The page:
• Children up to 5 who have been fully or partially vaccinated also can get a bivalent booster, “but the number of doses that they receive will depend on the vaccine and their vaccination history,” according to the FDA.

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How can I get a booster?

Eligible Californians will be able to schedule an appointment either directly through their healthcare provider or by using the state’s online platform:

Is there any cost?

Vaccines remain free even after recent moves to lift COVID-19 emergency declarations at both the state and federal levels.

Why should I get a booster?

Evidence has accumulated that those who have gotten the updated booster are better protected against hospitalization and death, Ferrer said. The benefit is particularly pronounced among older individuals.

“Available data continue to demonstrate that vaccines prevent the most serious outcomes of COVID-19, which are severe illness, hospitalization and death,” Marks said.

COVID-19 has remained the leading infectious cause of death in L.A. County, and can be especially dangerous for older people who aren’t up-to-date on their vaccinations and boosters, even if they’ve been previously infected and recovered. For the most recent weekly period available, 59 COVID-19 deaths were reported countywide.

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According to a recent analysis, among seniors age 65 to 79 in L.A. County, those who got the updated booster had one-tenth the risk of being hospitalized compared with those who are unvaccinated, and roughly half the risk of being hospitalized compared with those who are vaccinated but haven’t received the bivalent booster.


Among this age group, those who got the updated booster were about one-tenth as likely to die from COVID-19 compared with unvaccinated people — and roughly half as likely to die compared with vaccinated people who hadn’t received the updated booster.

While no single health intervention provides absolute protection against infection, experts say getting vaccinated provides some benefit in that regard. That could prove useful given the emergence of another coronavirus Omicron subvariant, XBB.1.16, which some experts say could plausibly lead to another bump in cases in the coming months. There are anecdotes from India suggesting this particular strain is behind a number of reports of “COVID eye” — also known as pink eye or conjunctivitis — especially among children.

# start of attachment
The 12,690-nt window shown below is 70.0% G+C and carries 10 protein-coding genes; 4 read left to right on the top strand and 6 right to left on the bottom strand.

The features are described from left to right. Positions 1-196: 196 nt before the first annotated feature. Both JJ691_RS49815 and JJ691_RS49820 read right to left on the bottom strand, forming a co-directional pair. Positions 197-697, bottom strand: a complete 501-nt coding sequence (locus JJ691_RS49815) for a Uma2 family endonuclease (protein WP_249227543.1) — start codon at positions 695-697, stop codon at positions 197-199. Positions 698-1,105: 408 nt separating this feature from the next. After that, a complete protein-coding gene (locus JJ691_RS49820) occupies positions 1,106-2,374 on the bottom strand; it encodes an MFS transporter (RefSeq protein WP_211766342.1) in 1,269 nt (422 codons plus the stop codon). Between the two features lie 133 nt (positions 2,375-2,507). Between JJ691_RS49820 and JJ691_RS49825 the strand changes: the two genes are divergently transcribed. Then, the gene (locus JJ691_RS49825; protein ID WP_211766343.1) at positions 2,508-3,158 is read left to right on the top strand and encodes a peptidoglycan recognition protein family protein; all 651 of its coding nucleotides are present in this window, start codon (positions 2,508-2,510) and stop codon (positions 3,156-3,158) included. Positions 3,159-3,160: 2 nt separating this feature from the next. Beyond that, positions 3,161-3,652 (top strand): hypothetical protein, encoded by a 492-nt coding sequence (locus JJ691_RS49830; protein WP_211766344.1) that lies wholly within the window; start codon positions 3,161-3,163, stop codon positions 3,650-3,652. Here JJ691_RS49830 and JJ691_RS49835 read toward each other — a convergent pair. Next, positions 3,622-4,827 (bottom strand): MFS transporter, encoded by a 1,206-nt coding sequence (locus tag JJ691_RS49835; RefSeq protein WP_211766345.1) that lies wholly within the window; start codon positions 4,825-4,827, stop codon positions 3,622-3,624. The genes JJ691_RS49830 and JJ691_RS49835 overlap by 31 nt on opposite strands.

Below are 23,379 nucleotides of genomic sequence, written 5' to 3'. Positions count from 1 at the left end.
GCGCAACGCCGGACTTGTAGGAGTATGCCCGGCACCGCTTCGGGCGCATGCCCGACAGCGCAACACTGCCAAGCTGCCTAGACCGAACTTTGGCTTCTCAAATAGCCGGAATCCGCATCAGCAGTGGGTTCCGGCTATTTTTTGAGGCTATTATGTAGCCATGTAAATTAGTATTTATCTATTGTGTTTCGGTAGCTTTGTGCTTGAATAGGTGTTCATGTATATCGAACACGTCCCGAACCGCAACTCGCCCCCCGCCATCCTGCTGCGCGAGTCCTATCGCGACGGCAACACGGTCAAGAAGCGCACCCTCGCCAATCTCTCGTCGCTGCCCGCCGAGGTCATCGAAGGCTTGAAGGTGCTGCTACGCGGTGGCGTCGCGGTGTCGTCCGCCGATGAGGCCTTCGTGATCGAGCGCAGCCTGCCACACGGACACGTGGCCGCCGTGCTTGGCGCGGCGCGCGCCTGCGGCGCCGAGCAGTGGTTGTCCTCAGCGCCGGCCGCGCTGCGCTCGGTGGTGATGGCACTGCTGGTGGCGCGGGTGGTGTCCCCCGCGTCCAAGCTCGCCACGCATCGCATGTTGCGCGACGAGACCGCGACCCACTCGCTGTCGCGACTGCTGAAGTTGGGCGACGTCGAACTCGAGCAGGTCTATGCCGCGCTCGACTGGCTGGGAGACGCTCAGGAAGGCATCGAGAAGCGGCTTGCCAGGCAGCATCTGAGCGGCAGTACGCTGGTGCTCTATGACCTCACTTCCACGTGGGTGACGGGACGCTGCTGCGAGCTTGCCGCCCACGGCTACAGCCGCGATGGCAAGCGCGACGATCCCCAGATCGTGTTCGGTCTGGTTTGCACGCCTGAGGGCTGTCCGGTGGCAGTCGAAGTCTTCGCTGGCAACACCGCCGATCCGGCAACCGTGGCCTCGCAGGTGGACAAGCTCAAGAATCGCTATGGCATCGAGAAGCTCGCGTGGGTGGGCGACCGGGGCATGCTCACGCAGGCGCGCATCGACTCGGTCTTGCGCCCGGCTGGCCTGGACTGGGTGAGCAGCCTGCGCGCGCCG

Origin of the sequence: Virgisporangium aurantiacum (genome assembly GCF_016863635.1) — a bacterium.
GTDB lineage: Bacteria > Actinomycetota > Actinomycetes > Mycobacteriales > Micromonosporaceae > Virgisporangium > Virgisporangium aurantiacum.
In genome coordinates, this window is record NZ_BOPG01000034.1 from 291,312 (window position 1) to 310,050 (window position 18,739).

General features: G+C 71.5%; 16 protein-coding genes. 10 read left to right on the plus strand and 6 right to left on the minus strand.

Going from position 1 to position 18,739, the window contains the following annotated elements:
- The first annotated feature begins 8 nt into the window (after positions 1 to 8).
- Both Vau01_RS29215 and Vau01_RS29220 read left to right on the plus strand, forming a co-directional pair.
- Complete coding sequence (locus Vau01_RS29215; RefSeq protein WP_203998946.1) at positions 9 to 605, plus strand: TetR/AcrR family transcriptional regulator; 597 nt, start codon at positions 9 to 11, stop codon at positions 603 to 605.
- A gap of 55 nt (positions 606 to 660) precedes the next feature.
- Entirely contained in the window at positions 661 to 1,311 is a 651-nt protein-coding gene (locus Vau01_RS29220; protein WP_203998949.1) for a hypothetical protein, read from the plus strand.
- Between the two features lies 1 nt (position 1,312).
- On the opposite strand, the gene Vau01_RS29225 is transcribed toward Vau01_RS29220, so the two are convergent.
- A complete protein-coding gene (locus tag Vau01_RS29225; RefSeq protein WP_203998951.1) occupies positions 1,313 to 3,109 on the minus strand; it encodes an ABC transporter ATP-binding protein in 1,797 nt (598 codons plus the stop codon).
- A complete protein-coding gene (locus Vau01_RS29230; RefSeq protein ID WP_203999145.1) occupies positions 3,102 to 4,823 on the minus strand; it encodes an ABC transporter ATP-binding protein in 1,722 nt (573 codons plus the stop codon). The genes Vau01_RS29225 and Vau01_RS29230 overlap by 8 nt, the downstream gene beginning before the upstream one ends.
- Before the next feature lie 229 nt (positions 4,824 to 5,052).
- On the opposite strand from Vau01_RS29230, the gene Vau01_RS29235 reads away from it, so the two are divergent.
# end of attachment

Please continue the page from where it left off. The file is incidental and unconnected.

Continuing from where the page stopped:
Still, the latest subvariant has not been associated with increased risk of severe illness.

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What is a bivalent vaccine?

The bivalent shots are updated versions of the original COVID-19 vaccine shots that first became widely available in September.

Regardless of the brand, the bivalent booster is formulated to protect against the hyperinfectious family of Omicron coronavirus subvariants that have dominated the nation for more than a year.

They were designed with BA.4 and BA.5 in mind, as those sibling subvariants rose to prominence last spring and summer. But officials say they continue to work well against strains that have subsequently emerged, such as XBB and XBB.1.5.


The original formulations of both the Pfizer-BioNTech and Moderna vaccines were designed against only the ancestral version of the coronavirus, rather than the heavily mutated versions in circulation today.

“At this stage of the pandemic, data support simplifying the use of the authorized mRNA bivalent COVID-19 vaccines, and the agency believes that this approach will help encourage future vaccination,” Marks said.

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What will demand be like?

Don’t expect anything like the early days of the vaccine rollout — when people braved lengthy lines or hit the road in desperate search for shots.

According to the California Department of Public Health, only about one-fourth of eligible residents have gotten a bivalent booster in the seven months since it became available.

However, that number belies regional disparities that have endured throughout the vaccine campaign. A recent Times data analysis found that as of the end of March, nearly 35% of eligible residents in the San Francisco Bay Area had gotten the bivalent booster, compared with 23% in Southern California and only 16% in the San Joaquin Valley.

Some health officials have also expressed concern with the relatively low uptake among seniors. Statewide, just under 46% of those 65 and older who have been vaccinated have also gotten a bivalent booster. In L.A. County, the share is 42%.


In a recent statement to The Times, officials at the California Department of Public Health said they support federal recommendations “for everyone to receive bivalent boosters, especially those who are more vulnerable to severe COVID-19 due to older age or medical conditions, who remain at increased risk of hospitalization or death if not boosted.”

“The level of acceptance of future vaccine doses remains to be seen,” the statement continued. “CDPH remains concerned that Californians who have not received recommended doses now or in the future will suffer unnecessarily from severe COVID-19 or long COVID.”